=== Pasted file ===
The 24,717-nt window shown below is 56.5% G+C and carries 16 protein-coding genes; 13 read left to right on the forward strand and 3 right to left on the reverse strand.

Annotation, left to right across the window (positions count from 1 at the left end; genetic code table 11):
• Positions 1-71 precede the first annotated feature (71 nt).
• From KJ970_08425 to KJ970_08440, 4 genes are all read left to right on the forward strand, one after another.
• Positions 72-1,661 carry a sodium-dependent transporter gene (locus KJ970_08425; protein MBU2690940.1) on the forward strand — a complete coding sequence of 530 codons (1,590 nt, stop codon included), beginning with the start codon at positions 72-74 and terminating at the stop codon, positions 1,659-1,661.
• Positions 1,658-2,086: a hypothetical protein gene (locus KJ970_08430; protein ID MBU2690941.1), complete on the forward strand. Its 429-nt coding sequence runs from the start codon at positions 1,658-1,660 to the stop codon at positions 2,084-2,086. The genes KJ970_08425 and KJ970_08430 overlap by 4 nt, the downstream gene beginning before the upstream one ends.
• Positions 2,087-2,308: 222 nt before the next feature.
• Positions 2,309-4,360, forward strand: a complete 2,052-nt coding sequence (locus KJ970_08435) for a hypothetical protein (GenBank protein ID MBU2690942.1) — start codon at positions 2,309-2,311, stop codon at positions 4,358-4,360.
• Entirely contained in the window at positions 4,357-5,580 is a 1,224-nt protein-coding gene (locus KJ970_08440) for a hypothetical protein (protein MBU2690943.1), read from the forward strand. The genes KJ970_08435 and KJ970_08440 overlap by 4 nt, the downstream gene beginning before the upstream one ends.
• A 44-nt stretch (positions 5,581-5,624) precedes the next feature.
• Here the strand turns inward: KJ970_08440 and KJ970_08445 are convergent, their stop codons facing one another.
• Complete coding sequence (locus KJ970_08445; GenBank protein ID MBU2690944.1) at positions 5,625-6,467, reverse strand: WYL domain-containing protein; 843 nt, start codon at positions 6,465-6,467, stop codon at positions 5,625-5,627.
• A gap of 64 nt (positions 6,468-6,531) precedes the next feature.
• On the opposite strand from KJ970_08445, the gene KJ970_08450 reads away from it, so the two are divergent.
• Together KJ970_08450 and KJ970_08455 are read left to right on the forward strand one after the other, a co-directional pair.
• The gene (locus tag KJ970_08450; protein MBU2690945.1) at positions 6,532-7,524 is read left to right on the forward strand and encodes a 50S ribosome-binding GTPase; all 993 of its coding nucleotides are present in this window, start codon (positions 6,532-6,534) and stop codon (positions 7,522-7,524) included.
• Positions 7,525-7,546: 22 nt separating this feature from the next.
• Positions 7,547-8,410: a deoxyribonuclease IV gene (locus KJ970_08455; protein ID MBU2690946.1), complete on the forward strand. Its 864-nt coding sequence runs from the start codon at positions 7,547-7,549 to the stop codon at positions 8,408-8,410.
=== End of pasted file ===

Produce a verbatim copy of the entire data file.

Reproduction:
The 24,717-nt window shown below is 56.5% G+C and carries 16 protein-coding genes; 13 read left to right on the forward strand and 3 right to left on the reverse strand.

Annotation, left to right across the window (positions count from 1 at the left end; genetic code table 11):
• Positions 1-71 precede the first annotated feature (71 nt).
• From KJ970_08425 to KJ970_08440, 4 genes are all read left to right on the forward strand, one after another.
• Positions 72-1,661 carry a sodium-dependent transporter gene (locus KJ970_08425; protein MBU2690940.1) on the forward strand — a complete coding sequence of 530 codons (1,590 nt, stop codon included), beginning with the start codon at positions 72-74 and terminating at the stop codon, positions 1,659-1,661.
• Positions 1,658-2,086: a hypothetical protein gene (locus KJ970_08430; protein ID MBU2690941.1), complete on the forward strand. Its 429-nt coding sequence runs from the start codon at positions 1,658-1,660 to the stop codon at positions 2,084-2,086. The genes KJ970_08425 and KJ970_08430 overlap by 4 nt, the downstream gene beginning before the upstream one ends.
• Positions 2,087-2,308: 222 nt before the next feature.
• Positions 2,309-4,360, forward strand: a complete 2,052-nt coding sequence (locus KJ970_08435) for a hypothetical protein (GenBank protein ID MBU2690942.1) — start codon at positions 2,309-2,311, stop codon at positions 4,358-4,360.
• Entirely contained in the window at positions 4,357-5,580 is a 1,224-nt protein-coding gene (locus KJ970_08440) for a hypothetical protein (protein MBU2690943.1), read from the forward strand. The genes KJ970_08435 and KJ970_08440 overlap by 4 nt, the downstream gene beginning before the upstream one ends.
• A 44-nt stretch (positions 5,581-5,624) precedes the next feature.
• Here the strand turns inward: KJ970_08440 and KJ970_08445 are convergent, their stop codons facing one another.
• Complete coding sequence (locus KJ970_08445; GenBank protein ID MBU2690944.1) at positions 5,625-6,467, reverse strand: WYL domain-containing protein; 843 nt, start codon at positions 6,465-6,467, stop codon at positions 5,625-5,627.
• A gap of 64 nt (positions 6,468-6,531) precedes the next feature.
• On the opposite strand from KJ970_08445, the gene KJ970_08450 reads away from it, so the two are divergent.
• Together KJ970_08450 and KJ970_08455 are read left to right on the forward strand one after the other, a co-directional pair.
• The gene (locus tag KJ970_08450; protein MBU2690945.1) at positions 6,532-7,524 is read left to right on the forward strand and encodes a 50S ribosome-binding GTPase; all 993 of its coding nucleotides are present in this window, start codon (positions 6,532-6,534) and stop codon (positions 7,522-7,524) included.
• Positions 7,525-7,546: 22 nt separating this feature from the next.
• Positions 7,547-8,410: a deoxyribonuclease IV gene (locus KJ970_08455; protein ID MBU2690946.1), complete on the forward strand. Its 864-nt coding sequence runs from the start codon at positions 7,547-7,549 to the stop codon at positions 8,408-8,410.